Snowstorms are a very particular occurrence for New Yorkers, because we never think the most recent snowstorm can stand up to some other, mythical snowstorm that struck New York City years ago. If you bring up the snow storm of January 20th, 1978, some dudes might call you an old head, and say the snowstorm of January 22-23, of 2005 was the real beast– even though each of those storms were both a little over 13 inches of snow.
What it comes down to is that snowstorms strike a different emotional chord in people, based on a variety of situations, circumstances and non-snow related factors.
One of my most memorable snowstorms was the snowstorm in late October, 2011. Well, at least I think it was on October 29th and NYC wasn’t accustomed to getting such heavy loads of snow in October. I had just finished DJing brunch with my man Hard Hitting Harry, at Vodou Bar on Nostrand Avenue. As I’m leaving, I hear that the snow is going to get nutty and that the subway system is already a wrap, which left the bus as my only real travel option. I decide to hop on the B26 and invade Trader Joe’s for some rations to get me through the storm.
I clearly wasn’t the only person with that idea, as I found a large group of people milling outside TJ’s. To everyone’s chagrin, the store had just closed early, to get their workers home while some semblance of Mass Transit was still operating. A collective lightbulb went on in everyone’s head, so we all crossed the street to hit the green grocer, which meant a huge line formed that snaked almost around he corner.
I actually thought I was gonna find a super snowstorm bunny while in the store, as a woman was kinda following me (or so I wanted to believe) and making small talk about vegetables, but at the last minute, a boyfriend came in the store and the girl and I both looked disappointed. But I digress.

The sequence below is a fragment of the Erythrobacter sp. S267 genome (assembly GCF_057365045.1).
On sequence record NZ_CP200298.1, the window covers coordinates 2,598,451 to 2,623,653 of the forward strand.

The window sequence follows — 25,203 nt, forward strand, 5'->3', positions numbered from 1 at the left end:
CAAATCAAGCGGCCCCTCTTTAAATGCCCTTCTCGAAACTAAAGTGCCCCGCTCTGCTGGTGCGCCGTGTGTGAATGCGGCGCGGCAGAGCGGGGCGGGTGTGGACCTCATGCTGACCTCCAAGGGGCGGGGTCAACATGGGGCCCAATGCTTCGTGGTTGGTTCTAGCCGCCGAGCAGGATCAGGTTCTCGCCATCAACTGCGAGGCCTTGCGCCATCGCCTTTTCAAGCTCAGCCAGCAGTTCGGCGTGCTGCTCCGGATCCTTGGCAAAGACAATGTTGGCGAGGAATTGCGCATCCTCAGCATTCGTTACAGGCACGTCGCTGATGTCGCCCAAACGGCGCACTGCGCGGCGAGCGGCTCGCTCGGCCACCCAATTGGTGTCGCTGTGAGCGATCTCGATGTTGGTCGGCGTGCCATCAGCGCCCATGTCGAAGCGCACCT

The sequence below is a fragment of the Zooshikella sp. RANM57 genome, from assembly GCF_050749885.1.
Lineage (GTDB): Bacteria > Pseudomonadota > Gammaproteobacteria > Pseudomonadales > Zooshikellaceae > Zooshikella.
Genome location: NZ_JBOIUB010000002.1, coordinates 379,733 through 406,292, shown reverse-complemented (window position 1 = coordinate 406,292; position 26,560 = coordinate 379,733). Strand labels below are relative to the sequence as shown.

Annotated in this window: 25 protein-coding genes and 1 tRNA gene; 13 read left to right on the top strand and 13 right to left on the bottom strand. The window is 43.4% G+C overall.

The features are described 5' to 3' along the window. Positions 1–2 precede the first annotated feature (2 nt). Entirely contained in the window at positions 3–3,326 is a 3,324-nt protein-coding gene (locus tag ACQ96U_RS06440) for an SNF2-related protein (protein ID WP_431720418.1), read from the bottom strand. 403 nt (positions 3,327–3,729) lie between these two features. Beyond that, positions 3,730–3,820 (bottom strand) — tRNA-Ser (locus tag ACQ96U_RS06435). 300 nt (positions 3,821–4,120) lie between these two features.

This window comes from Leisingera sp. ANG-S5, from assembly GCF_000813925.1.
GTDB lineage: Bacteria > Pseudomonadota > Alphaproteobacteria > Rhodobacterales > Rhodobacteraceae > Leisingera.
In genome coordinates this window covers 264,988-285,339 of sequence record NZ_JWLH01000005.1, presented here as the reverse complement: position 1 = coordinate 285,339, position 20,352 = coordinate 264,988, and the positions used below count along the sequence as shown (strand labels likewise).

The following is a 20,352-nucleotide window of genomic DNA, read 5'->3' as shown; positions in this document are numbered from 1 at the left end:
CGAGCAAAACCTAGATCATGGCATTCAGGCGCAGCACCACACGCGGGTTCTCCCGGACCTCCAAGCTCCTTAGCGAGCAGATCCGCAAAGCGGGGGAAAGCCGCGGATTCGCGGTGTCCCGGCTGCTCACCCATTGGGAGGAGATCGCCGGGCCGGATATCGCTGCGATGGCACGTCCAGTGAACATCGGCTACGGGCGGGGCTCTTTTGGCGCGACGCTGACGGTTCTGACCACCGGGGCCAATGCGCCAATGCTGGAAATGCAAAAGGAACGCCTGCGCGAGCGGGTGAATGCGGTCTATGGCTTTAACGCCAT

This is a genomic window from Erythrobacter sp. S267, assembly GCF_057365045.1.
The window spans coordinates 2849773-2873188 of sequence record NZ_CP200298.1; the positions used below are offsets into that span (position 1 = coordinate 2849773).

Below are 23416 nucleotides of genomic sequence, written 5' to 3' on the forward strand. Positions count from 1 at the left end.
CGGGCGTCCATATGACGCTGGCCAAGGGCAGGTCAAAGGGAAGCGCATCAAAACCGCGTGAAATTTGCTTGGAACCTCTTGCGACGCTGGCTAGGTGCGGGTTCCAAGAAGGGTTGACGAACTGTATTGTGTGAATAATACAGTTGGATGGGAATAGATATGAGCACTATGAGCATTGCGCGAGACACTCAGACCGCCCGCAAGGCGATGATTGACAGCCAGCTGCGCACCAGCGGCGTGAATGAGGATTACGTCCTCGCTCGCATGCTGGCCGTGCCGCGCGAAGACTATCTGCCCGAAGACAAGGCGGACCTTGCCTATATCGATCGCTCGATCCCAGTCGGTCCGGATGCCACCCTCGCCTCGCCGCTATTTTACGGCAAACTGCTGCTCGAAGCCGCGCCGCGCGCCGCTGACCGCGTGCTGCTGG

When I finally paid for my goods and got outside, I was informed that not only had the subway shut down, but now the buses had been shut down as well. This meant I had to walk from Court Street back to Bushwick. Perhaps I could have capitulated and agreed to pay sixty bucks for a yellow or gypsy cab, but that was still an hours wait if it was even available. So I ended up walking home, but was totally knackered and exhausted by time I got to Clinton Hill.
I couldn’t go any further and remembered that two friends recently purchased a house on Cambridge place. I knew the cross streets, but didn’t remember the address so I walked down the block, looking into people’s window, like it was the movie The Purge.
I finally found them and ended up spending two days there, drinking wine and booze, eating food and playing in the snow in the backyard. This most recent snow storm, on February 9th, crystallized how my favorite snowstorm was the huge snow storm on January 7th-8th, 1996, which dropped more than twenty inches on NYC.
I was living in the Fort Greene/Clinton Hills neighborhood in Brooklyn from mid-90s ’till around mid aughts, and so was a lot of other Black people. It was such a fun and tight-knit community, many of us working in the entertainment, advertising and marketing industries. We had a blast during the ’96 storm, visiting each other and playing in Fort Green Park. So this past week, after I got off set from BRIC, I decided to visit Fort Greene park again, during a the Feb 2017 snowstorm, and what I saw was quite particular.
Perhaps it was a lack of what I saw-Black people! It was so much fun and the kids and adults were having such a blast, but the lack of Black people, during a snow day when schools were closed and many parents stayed home, was a bit disconcerting.
It made me think that the narrative of Fort Greene changing color was exemplified by three snow storms: The Black love snow storm of 1996. The storm in 2011; where I was stranded and dropped in on two White friends that recently brought a house in Clinton Hill, and who previously, would have rarely, if ever, cross the Brooklyn bridge, from downtown Manhattan; and the Feb 2017 storm, where it was almost no black people in the neighborhood.
But make no mistake, the snowstorm was awesome, and here’s some photos from the day, starting with funny pics of Greg Johnson in the green room at BRIC, to the park, to Madiba for a drink, to an interview I did with the producer/rapper Lighthouse. It was a fun day in Brooklyn.